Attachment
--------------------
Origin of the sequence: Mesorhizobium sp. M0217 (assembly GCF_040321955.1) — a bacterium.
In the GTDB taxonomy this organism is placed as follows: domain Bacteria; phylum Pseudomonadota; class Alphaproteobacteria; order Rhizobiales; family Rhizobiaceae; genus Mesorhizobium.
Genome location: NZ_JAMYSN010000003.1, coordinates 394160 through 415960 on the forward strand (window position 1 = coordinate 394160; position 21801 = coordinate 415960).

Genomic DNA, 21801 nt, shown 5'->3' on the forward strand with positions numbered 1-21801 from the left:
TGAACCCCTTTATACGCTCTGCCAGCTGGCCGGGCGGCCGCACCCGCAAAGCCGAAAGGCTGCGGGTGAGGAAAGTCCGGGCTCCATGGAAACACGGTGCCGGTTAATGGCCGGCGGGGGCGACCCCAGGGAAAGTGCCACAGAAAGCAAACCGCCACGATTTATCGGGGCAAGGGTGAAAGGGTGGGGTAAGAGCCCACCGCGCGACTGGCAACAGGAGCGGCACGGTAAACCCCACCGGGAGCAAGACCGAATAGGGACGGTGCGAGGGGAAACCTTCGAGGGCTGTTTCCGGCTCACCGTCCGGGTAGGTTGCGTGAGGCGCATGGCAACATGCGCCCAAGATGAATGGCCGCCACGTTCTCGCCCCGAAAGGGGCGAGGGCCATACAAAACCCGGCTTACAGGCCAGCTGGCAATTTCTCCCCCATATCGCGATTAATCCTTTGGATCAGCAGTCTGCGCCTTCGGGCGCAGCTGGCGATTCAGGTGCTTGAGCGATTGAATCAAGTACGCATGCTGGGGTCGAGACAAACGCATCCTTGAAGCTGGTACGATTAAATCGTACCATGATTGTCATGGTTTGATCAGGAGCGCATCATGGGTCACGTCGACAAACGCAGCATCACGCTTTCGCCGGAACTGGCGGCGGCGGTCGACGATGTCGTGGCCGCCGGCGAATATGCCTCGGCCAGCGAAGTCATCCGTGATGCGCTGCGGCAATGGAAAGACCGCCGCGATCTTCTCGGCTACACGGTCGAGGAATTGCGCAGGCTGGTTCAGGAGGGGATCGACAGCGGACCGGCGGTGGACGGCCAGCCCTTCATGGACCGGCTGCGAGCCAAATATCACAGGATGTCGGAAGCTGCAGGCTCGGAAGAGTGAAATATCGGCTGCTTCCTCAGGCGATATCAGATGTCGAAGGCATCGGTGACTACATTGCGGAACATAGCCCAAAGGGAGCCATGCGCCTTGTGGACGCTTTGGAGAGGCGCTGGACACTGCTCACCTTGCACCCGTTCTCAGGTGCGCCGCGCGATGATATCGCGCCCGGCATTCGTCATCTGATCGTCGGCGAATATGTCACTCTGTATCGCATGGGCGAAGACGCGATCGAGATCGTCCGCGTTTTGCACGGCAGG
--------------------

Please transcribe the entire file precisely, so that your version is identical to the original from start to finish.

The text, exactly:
Origin of the sequence: Mesorhizobium sp. M0217 (assembly GCF_040321955.1) — a bacterium.
In the GTDB taxonomy this organism is placed as follows: domain Bacteria; phylum Pseudomonadota; class Alphaproteobacteria; order Rhizobiales; family Rhizobiaceae; genus Mesorhizobium.
Genome location: NZ_JAMYSN010000003.1, coordinates 394160 through 415960 on the forward strand (window position 1 = coordinate 394160; position 21801 = coordinate 415960).

Genomic DNA, 21801 nt, shown 5'->3' on the forward strand with positions numbered 1-21801 from the left:
TGAACCCCTTTATACGCTCTGCCAGCTGGCCGGGCGGCCGCACCCGCAAAGCCGAAAGGCTGCGGGTGAGGAAAGTCCGGGCTCCATGGAAACACGGTGCCGGTTAATGGCCGGCGGGGGCGACCCCAGGGAAAGTGCCACAGAAAGCAAACCGCCACGATTTATCGGGGCAAGGGTGAAAGGGTGGGGTAAGAGCCCACCGCGCGACTGGCAACAGGAGCGGCACGGTAAACCCCACCGGGAGCAAGACCGAATAGGGACGGTGCGAGGGGAAACCTTCGAGGGCTGTTTCCGGCTCACCGTCCGGGTAGGTTGCGTGAGGCGCATGGCAACATGCGCCCAAGATGAATGGCCGCCACGTTCTCGCCCCGAAAGGGGCGAGGGCCATACAAAACCCGGCTTACAGGCCAGCTGGCAATTTCTCCCCCATATCGCGATTAATCCTTTGGATCAGCAGTCTGCGCCTTCGGGCGCAGCTGGCGATTCAGGTGCTTGAGCGATTGAATCAAGTACGCATGCTGGGGTCGAGACAAACGCATCCTTGAAGCTGGTACGATTAAATCGTACCATGATTGTCATGGTTTGATCAGGAGCGCATCATGGGTCACGTCGACAAACGCAGCATCACGCTTTCGCCGGAACTGGCGGCGGCGGTCGACGATGTCGTGGCCGCCGGCGAATATGCCTCGGCCAGCGAAGTCATCCGTGATGCGCTGCGGCAATGGAAAGACCGCCGCGATCTTCTCGGCTACACGGTCGAGGAATTGCGCAGGCTGGTTCAGGAGGGGATCGACAGCGGACCGGCGGTGGACGGCCAGCCCTTCATGGACCGGCTGCGAGCCAAATATCACAGGATGTCGGAAGCTGCAGGCTCGGAAGAGTGAAATATCGGCTGCTTCCTCAGGCGATATCAGATGTCGAAGGCATCGGTGACTACATTGCGGAACATAGCCCAAAGGGAGCCATGCGCCTTGTGGACGCTTTGGAGAGGCGCTGGACACTGCTCACCTTGCACCCGTTCTCAGGTGCGCCGCGCGATGATATCGCGCCCGGCATTCGTCATCTGATCGTCGGCGAATATGTCACTCTGTATCGCATGGGCGAAGACGCGATCGAGATCGTCCGCGTTTTGCACGGCAGG